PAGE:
It depends on your case's exact circumstance and Florida's laws regarding punitive damages. You are eligible to receive them only in certain cases. Punitive damages allow a court to award an amount beyond what is necessary to cover actual losses, compensation for pain and suffering, or other standard types of losses related to a wrongful death claim.
Punitive damages are meant to punish the person who caused the wrongful death and deter such behavior in the future. These awards are not meant to compensate families for their losses; rather, they exist as a way for courts to ensure wrongdoers do not profit from their bad behavior. So before you can be awarded punitive damages, it must be established that the person responsible acted intentionally, maliciously, or recklessly.
Generally speaking, there is no limit on how much money you can receive in punitive damages; however, there are caps placed by some states that limit how much a Plaintiff can recover in these cases. In Florida, these caps vary depending on the specific circumstances of the case and whether Plaintiff was found guilty of contributory negligence—so it's best to consult with an experienced lawyer before making a claim.Apart From Wrongful Death Claims What Other Claims Can I File?
Apart from wrongful death claims, here are some other types of injury claims you can file in the state of Florida:Personal Injury Claims
You can file a personal injury claim if you become injured due to another's negligence or recklessness. Depending on the severity and type of accident, you may be entitled to recover compensation for medical bills and expenses, loss of wages, and even pain and suffering caused by your injury.Medical Malpractice Claims
If you're injured due to medical malpractice — meaning the doctor failed to meet expected standards of care —you may be able to file a medical malpractice claim. This could be anything from misdiagnosis or treatment complications resulting in an undesired outcome.Product Liability Claims
Product liability is when someone is injured because a company failed to manufacture a safe product or adequately warn consumers against the foreseeable danger of using its product. If you're injured while using a product that did not perform as intended, filing a product liability claim may help recover any damages sustained from an injury.Is My Claim Valid If I Don't Have a Lawyer?
You might ask yourself, "Do I need a lawyer to make a wrongful death claim?" The short answer is no. Without hiring an attorney, you can file a claim on your behalf—or as the appointed estate representative. If you do decide to proceed without legal counsel, there are two main things that you should keep in mind:Know the Law
It's important that you have a good understanding of Florida's wrongful death statute and how it relates to your situation. Knowing the technicalities of the law is key since the defense could try to use loopholes or technical errors to delay or dismiss your case.Understand Your Rights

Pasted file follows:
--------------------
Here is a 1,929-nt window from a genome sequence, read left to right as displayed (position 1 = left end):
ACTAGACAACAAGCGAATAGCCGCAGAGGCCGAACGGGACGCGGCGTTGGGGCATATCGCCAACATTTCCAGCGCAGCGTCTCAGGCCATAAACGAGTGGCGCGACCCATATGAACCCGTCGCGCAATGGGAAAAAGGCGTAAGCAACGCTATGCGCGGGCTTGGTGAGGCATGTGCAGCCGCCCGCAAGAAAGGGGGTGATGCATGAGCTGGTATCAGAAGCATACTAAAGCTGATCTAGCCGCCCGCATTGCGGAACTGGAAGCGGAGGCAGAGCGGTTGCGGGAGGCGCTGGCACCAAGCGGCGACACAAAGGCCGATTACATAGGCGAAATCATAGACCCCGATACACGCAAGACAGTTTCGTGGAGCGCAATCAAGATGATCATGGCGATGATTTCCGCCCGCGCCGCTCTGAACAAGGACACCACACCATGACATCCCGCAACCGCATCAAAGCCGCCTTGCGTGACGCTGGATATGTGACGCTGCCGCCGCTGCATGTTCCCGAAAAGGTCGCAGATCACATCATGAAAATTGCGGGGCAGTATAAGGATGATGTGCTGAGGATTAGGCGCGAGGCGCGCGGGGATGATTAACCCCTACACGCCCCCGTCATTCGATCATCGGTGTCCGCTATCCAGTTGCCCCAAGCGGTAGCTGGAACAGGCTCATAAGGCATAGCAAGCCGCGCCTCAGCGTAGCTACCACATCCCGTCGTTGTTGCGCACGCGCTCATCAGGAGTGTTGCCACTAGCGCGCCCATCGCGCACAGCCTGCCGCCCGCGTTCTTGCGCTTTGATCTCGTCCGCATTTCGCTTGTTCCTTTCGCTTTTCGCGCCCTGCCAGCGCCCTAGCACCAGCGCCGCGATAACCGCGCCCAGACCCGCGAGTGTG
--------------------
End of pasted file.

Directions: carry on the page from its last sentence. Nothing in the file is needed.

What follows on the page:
Ensure you understand what rights and options are available to you before you start filing your claim. There is more than one way for you and your family to seek compensation for wrongful death, so it's important that you know all of them before making any decisions.
This includes knowing what kind of evidence is necessary to prove negligence and what kind of compensation can be sought in a wrongful death lawsuit.At What Point Should I Get Legal Help?
If someone you love has died due to the negligence of another party, it may be appropriate to contact an experienced wrongful death lawyer if you want to pursue legal action. Talking to an attorney is usually one of the best things you can do immediately. An experienced wrongful death lawyer can provide you with options and information on how to proceed with a wrongful death claim, including:
- Investigating the cause of death
- Gathering evidence and witness statements
- Identifying liable parties
- Filing a claim
- Establishing damages
- Negotiating a settlement
Not only will an experienced wrongful death attorney know the local laws and procedures required for making a successful claim in Florida, but they will also be able to effectively manage your case and ensure you receive all you are entitled to.Contact Frankl Kominsky Injury Lawyers, Wrongful Death Lawyers Serving Cooper City
When it comes to wrongful death, contacting a lawyer as soon as possible is essential. An experienced lawyer can help you with your case and advise you on the best way to get the justice and compensation you deserve.
At Frankl Kominsky Injury Lawyers, our wrongful death lawyers are here to help families who have suffered loss due to wrongful death. Our lawyers are skillful, experienced, and knowledgeable in wrongful death cases and will provide you with compassionate legal representation.
With multiple offices in Florida and serving in Cooper City, we provide dedicated and comprehensive legal counsel to those who have lost loved ones due to the negligence of another person or entity.
You don't have to go through this difficult time alone – our lawyers will fight for justice on your behalf. To schedule an appointment or get more information about how we can help you, contact us at (561) 800-8000 or visit our website for more information.